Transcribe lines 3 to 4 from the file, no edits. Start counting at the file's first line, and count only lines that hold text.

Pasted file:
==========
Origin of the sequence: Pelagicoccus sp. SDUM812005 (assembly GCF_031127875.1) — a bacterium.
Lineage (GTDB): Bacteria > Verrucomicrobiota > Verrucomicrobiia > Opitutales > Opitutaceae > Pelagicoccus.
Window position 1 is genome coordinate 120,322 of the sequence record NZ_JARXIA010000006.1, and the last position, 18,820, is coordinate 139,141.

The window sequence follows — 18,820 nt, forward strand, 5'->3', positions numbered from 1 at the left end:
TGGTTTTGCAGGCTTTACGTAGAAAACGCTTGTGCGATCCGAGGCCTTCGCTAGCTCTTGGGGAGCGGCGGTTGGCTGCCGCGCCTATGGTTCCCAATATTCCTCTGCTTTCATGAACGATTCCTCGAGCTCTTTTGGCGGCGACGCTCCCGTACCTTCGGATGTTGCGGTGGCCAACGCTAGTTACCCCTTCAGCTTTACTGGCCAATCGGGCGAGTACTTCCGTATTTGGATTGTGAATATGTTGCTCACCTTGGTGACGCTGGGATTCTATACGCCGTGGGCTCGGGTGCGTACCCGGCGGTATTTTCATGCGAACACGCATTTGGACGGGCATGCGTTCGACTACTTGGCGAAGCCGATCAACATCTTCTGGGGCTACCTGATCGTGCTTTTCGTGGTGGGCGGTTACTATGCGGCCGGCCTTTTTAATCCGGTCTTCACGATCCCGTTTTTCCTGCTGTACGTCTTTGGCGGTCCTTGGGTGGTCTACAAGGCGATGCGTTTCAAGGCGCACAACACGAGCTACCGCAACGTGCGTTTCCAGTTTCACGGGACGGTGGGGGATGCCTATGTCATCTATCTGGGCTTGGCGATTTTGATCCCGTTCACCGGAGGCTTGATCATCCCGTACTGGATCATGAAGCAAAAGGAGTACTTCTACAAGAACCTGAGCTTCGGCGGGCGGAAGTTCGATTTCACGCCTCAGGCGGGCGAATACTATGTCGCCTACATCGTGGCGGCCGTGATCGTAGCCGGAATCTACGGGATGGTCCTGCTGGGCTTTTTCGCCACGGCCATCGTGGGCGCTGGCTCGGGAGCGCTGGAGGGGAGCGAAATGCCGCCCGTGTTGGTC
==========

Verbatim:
Window position 1 is genome coordinate 120,322 of the sequence record NZ_JARXIA010000006.1, and the last position, 18,820, is coordinate 139,141.

The window sequence follows — 18,820 nt, forward strand, 5'->3', positions numbered from 1 at the left end: